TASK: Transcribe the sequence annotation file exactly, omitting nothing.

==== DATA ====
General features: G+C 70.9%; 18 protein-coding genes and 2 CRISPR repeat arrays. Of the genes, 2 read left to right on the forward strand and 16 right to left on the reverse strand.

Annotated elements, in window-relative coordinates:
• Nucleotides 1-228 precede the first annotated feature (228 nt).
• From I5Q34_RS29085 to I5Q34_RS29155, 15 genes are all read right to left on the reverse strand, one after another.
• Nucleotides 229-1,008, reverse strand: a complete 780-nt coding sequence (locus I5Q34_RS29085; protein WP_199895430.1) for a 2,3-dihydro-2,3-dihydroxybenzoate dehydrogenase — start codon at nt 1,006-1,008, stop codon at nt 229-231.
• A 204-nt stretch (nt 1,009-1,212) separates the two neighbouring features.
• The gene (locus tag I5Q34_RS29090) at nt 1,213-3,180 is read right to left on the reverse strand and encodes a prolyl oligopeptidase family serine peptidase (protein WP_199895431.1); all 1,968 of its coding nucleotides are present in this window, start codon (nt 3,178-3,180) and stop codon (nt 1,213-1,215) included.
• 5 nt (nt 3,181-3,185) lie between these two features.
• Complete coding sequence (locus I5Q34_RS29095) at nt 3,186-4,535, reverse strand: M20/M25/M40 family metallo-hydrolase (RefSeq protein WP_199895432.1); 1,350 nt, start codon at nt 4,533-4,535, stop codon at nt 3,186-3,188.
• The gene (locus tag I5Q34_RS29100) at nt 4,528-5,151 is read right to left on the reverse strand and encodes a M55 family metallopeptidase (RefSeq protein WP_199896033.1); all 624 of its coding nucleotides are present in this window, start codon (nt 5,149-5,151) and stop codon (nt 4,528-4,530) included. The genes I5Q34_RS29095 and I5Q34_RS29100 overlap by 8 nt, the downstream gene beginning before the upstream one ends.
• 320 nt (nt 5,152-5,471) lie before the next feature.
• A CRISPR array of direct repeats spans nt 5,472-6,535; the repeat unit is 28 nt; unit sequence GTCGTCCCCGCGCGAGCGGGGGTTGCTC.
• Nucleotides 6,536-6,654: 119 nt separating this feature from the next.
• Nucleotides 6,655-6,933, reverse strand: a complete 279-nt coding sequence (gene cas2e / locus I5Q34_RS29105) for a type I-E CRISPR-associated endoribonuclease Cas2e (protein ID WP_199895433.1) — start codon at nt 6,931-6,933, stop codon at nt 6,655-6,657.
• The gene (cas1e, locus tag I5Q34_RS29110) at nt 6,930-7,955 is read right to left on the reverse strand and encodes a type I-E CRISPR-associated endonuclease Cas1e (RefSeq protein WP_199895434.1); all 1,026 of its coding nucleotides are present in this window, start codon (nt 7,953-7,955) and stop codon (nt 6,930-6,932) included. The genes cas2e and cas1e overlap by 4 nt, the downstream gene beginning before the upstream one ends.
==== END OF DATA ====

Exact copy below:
General features: G+C 70.9%; 18 protein-coding genes and 2 CRISPR repeat arrays. Of the genes, 2 read left to right on the forward strand and 16 right to left on the reverse strand.

Annotated elements, in window-relative coordinates:
• Nucleotides 1-228 precede the first annotated feature (228 nt).
• From I5Q34_RS29085 to I5Q34_RS29155, 15 genes are all read right to left on the reverse strand, one after another.
• Nucleotides 229-1,008, reverse strand: a complete 780-nt coding sequence (locus I5Q34_RS29085; protein WP_199895430.1) for a 2,3-dihydro-2,3-dihydroxybenzoate dehydrogenase — start codon at nt 1,006-1,008, stop codon at nt 229-231.
• A 204-nt stretch (nt 1,009-1,212) separates the two neighbouring features.
• The gene (locus tag I5Q34_RS29090) at nt 1,213-3,180 is read right to left on the reverse strand and encodes a prolyl oligopeptidase family serine peptidase (protein WP_199895431.1); all 1,968 of its coding nucleotides are present in this window, start codon (nt 3,178-3,180) and stop codon (nt 1,213-1,215) included.
• 5 nt (nt 3,181-3,185) lie between these two features.
• Complete coding sequence (locus I5Q34_RS29095) at nt 3,186-4,535, reverse strand: M20/M25/M40 family metallo-hydrolase (RefSeq protein WP_199895432.1); 1,350 nt, start codon at nt 4,533-4,535, stop codon at nt 3,186-3,188.
• The gene (locus tag I5Q34_RS29100) at nt 4,528-5,151 is read right to left on the reverse strand and encodes a M55 family metallopeptidase (RefSeq protein WP_199896033.1); all 624 of its coding nucleotides are present in this window, start codon (nt 5,149-5,151) and stop codon (nt 4,528-4,530) included. The genes I5Q34_RS29095 and I5Q34_RS29100 overlap by 8 nt, the downstream gene beginning before the upstream one ends.
• 320 nt (nt 5,152-5,471) lie before the next feature.
• A CRISPR array of direct repeats spans nt 5,472-6,535; the repeat unit is 28 nt; unit sequence GTCGTCCCCGCGCGAGCGGGGGTTGCTC.
• Nucleotides 6,536-6,654: 119 nt separating this feature from the next.
• Nucleotides 6,655-6,933, reverse strand: a complete 279-nt coding sequence (gene cas2e / locus I5Q34_RS29105) for a type I-E CRISPR-associated endoribonuclease Cas2e (protein ID WP_199895433.1) — start codon at nt 6,931-6,933, stop codon at nt 6,655-6,657.
• The gene (cas1e, locus tag I5Q34_RS29110) at nt 6,930-7,955 is read right to left on the reverse strand and encodes a type I-E CRISPR-associated endonuclease Cas1e (RefSeq protein WP_199895434.1); all 1,026 of its coding nucleotides are present in this window, start codon (nt 7,953-7,955) and stop codon (nt 6,930-6,932) included. The genes cas2e and cas1e overlap by 4 nt, the downstream gene beginning before the upstream one ends.